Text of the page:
“The dancers” bring movement, joy to festivals in the region, to dance floors | Western Colorado

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Even in the French Quarter of New Orleans on a family vacation, Bruce and Tanya Marvin are recognized.

“Hey! You are ‘The Dancers!’ Exclaimed another couple, later discovered to be from Fruita.

Why, yes, they are “The Dancers”. And whether it’s a line dancing outside of Café du Monde in New Orleans or a swing dance with a local band at Market on Main in downtown Grand Junction, the Marvins have the movements.

She twirls around in a swirl of tulle, and he jumps, still wearing his signature newsboy hat.

He’s 71 and she’s 67, and over the past 19 years the Marvins have gotten nervous to Latin dance rhythms at festivals, events, and dance floors in Grand Valley. Wherever there is a band playing music that they like, they are there to dance. Even though it’s 2 a.m.

With all the enthusiasm and dance moves, you would think the Marvins have been dancing their entire lives.

They grew up in conservative homes where dancing, in whatever form, received a stern sidelight.

Cedaredge was Tanya’s hometown, and Bruce’s family moved there when her father became the pastor of the Baptist Church.

With a four-year age difference between them, she didn’t catch his eye until he was in college.

Tanya had reunion queen status, while Bruce was inclined to look more at the toes of her shoes than anything else. She was so popular that her father had to put a number machine at the end of the aisle, Bruce unmoved.

Eventually, they started dating, writing letters after Bruce graduated as an engineer and Tanya was in nursing school.

When they tied the knot 48 years ago, Bruce’s friends teased him that he married well, way above his level, he said.

There was no dancing at their wedding or during their years of raising two daughters and a son. And then after the kids left, as empty nests, Bruce and Tanya had the conversation about what they had in common besides their kids.

Eating and believing were the only two things they could find, and there was too much food, Tanya said.

“I felt like life was a job. I needed something fun, ”she said. “I told Bruce I was going to start dancing.”

“I was like, uhhhhh…” Bruce said.

The idea was way out of her comfort zone, but Tanya had made up her mind. So they looked for dance teachers, some of whom actually asked the Marvins to quit their classes – “They’re purists,” Tanya said – and they bought instructional videos and practiced at home.

“It just takes us hundreds of reps to get something,” Tanya said.

Considering the slow, methodical way he’s learning, “it’s amazing that she stuck with me on this,” Bruce said.

They cut a rug in their living room for a solid year before daring to dance in public.

It was a band playing jazz swing in the botanical gardens of western Colorado that ultimately caused the Marvins to give up their chairs. After that, “it was like we were addicted,” Tanya said. “We can’t just sit there.”

One dance led to another, one style led to more and eventually they had to get hold of portable dance floors for themselves and anyone who decided to dance with them.

Dancing is training and entertainment all in one for the Marvins. “It has become a priority,” Tanya said.

They now go out dancing three or four nights a week. The Moose Lodge on Friday evenings, the Palisade Livery on Tuesday and all the festivals, concerts and farmers’ markets with music they enjoy. They enjoy attending Viva Las Vegas, a Rockabilly event in Las Vegas, and going to other musical events where they can dance.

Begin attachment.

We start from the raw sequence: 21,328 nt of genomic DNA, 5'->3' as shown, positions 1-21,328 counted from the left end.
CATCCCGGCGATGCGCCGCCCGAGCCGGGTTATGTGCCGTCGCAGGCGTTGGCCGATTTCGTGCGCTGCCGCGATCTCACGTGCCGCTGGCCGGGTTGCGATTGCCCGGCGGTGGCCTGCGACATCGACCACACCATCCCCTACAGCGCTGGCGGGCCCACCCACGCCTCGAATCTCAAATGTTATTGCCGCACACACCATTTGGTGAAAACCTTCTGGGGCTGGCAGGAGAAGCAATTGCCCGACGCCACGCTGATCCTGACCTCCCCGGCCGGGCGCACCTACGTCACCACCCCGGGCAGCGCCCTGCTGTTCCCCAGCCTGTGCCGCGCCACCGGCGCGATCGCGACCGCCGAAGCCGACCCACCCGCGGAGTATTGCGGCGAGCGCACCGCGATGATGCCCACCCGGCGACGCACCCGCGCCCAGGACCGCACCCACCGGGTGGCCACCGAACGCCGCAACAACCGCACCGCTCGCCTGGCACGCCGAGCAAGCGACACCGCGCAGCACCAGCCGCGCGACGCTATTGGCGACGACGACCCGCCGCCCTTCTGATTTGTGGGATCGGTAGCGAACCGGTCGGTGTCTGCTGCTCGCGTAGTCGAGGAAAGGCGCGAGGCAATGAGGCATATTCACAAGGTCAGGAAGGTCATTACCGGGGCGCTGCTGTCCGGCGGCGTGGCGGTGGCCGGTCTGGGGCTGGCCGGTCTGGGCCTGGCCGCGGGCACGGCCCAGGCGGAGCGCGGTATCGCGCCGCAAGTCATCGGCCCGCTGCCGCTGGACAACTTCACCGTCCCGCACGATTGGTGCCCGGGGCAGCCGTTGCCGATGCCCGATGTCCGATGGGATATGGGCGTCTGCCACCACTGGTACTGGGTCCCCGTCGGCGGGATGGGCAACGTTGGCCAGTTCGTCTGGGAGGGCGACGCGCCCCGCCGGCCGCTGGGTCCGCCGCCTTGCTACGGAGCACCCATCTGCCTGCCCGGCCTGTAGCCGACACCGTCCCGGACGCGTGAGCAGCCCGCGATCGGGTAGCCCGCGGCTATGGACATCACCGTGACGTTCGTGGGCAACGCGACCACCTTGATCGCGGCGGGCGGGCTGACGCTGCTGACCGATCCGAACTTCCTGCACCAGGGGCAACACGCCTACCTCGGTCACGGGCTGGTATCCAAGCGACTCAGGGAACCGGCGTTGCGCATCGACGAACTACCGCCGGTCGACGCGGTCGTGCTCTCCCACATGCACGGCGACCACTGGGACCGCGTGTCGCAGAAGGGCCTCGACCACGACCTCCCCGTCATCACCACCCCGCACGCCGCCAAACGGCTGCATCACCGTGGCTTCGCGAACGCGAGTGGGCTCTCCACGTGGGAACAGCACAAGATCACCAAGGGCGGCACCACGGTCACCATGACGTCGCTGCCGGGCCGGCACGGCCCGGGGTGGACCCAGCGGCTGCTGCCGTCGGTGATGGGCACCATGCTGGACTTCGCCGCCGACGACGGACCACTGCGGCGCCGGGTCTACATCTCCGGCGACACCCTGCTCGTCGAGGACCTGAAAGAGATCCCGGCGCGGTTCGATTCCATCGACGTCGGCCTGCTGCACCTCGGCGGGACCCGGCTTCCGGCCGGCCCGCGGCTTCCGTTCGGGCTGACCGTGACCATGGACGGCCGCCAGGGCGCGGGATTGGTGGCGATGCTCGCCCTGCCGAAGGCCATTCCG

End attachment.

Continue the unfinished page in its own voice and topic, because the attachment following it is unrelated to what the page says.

They always show up dressed as new. Tanya loves the Rockabilly look and her favorite store for dance dresses is Road Kill in New Orleans. “As a rule of thumb, you can never have too many shoes and too many dresses,” she said with a smile and a mischievous glint in her eyes.

Bruce leans more into the swing style of the 30s and 40s, and he loves the Aris Allen hard leather soled shoes. “It’s called speed,” said Bruce, who has had a hip and knee replacement and started dancing again within two weeks of each operation.

“They are ready for anything,” said Marvins eldest daughter Hadassa Berger. “Dad is an introvert. Would you know? No you wouldn’t.

Tennis is the family sport and there are other activities they have done over the years, but right now it’s all about dancing, she said.

“They really love each other,” Berger said.

“I have a great partner,” Bruce said. “It’s a little surprising to me how well this was done for our wedding.”

In fact, a question that is frequently asked of them is what is the secret to a good marriage.

Most people are looking for an answer like “don’t go to bed like crazy,” Bruce said.

But life is hard, marriage is hard. “There are a lot of things we wish we had done differently,” he said.

The long answer to the marriage question has more to do with total commitment and faith than anything else, the Marvins said.

Marriage is a “God-given institution, blessed God, so there are blessings to stay there through anything,” Bruce said.

If you ask, Bruce and Tanya have a lot more to say on the subject. And they love to meet people and find friends who love to dance as much as they do. When other couples join them on the dance floor, “that’s our day,” Bruce said.

However, they are always surprised when recognized or called The Dancers. “I really didn’t think people paid that much attention,” Tanya said. “We didn’t do that to put on a show.

But when contagious live music is played, and even though it’s in front of the Café du Monde and even though their three children and their spouses, 11 grandchildren and anyone else in the area are watching, Bruce and Tanya must dance.

“I don’t think we embarrassed them,” Tanya said. “We are not pros. It’s just fun.


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